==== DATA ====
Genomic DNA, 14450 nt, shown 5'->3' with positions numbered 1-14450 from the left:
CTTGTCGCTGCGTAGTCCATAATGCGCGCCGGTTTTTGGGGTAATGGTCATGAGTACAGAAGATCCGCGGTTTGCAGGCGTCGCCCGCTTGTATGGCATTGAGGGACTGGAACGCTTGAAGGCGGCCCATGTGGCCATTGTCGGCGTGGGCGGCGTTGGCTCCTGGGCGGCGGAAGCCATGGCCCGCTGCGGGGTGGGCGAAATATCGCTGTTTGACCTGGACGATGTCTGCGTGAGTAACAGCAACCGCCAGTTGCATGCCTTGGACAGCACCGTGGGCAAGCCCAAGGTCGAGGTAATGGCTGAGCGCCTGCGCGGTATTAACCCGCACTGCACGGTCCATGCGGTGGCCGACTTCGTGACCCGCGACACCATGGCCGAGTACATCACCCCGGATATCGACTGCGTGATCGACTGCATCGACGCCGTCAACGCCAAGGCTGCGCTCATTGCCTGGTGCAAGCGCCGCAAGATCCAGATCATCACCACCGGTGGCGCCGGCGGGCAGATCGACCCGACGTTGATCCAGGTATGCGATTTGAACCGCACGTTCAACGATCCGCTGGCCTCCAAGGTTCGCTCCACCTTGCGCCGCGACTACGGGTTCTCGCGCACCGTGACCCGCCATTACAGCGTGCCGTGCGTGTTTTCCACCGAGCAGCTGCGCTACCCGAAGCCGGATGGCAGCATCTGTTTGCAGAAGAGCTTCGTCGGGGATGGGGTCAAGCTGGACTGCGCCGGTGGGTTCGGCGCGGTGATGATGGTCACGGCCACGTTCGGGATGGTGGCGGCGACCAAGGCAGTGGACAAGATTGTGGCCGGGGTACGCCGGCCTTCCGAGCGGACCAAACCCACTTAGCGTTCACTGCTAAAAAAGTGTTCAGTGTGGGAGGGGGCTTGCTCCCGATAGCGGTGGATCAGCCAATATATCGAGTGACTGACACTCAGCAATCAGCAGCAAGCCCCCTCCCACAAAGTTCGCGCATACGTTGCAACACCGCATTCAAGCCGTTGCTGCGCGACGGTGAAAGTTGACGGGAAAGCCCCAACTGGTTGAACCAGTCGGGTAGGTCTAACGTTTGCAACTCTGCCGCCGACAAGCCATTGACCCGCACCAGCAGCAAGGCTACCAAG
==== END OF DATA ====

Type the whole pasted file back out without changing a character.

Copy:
Genomic DNA, 14450 nt, shown 5'->3' with positions numbered 1-14450 from the left:
CTTGTCGCTGCGTAGTCCATAATGCGCGCCGGTTTTTGGGGTAATGGTCATGAGTACAGAAGATCCGCGGTTTGCAGGCGTCGCCCGCTTGTATGGCATTGAGGGACTGGAACGCTTGAAGGCGGCCCATGTGGCCATTGTCGGCGTGGGCGGCGTTGGCTCCTGGGCGGCGGAAGCCATGGCCCGCTGCGGGGTGGGCGAAATATCGCTGTTTGACCTGGACGATGTCTGCGTGAGTAACAGCAACCGCCAGTTGCATGCCTTGGACAGCACCGTGGGCAAGCCCAAGGTCGAGGTAATGGCTGAGCGCCTGCGCGGTATTAACCCGCACTGCACGGTCCATGCGGTGGCCGACTTCGTGACCCGCGACACCATGGCCGAGTACATCACCCCGGATATCGACTGCGTGATCGACTGCATCGACGCCGTCAACGCCAAGGCTGCGCTCATTGCCTGGTGCAAGCGCCGCAAGATCCAGATCATCACCACCGGTGGCGCCGGCGGGCAGATCGACCCGACGTTGATCCAGGTATGCGATTTGAACCGCACGTTCAACGATCCGCTGGCCTCCAAGGTTCGCTCCACCTTGCGCCGCGACTACGGGTTCTCGCGCACCGTGACCCGCCATTACAGCGTGCCGTGCGTGTTTTCCACCGAGCAGCTGCGCTACCCGAAGCCGGATGGCAGCATCTGTTTGCAGAAGAGCTTCGTCGGGGATGGGGTCAAGCTGGACTGCGCCGGTGGGTTCGGCGCGGTGATGATGGTCACGGCCACGTTCGGGATGGTGGCGGCGACCAAGGCAGTGGACAAGATTGTGGCCGGGGTACGCCGGCCTTCCGAGCGGACCAAACCCACTTAGCGTTCACTGCTAAAAAAGTGTTCAGTGTGGGAGGGGGCTTGCTCCCGATAGCGGTGGATCAGCCAATATATCGAGTGACTGACACTCAGCAATCAGCAGCAAGCCCCCTCCCACAAAGTTCGCGCATACGTTGCAACACCGCATTCAAGCCGTTGCTGCGCGACGGTGAAAGTTGACGGGAAAGCCCCAACTGGTTGAACCAGTCGGGTAGGTCTAACGTTTGCAACTCTGCCGCCGACAAGCCATTGACCCGCACCAGCAGCAAGGCTACCAAG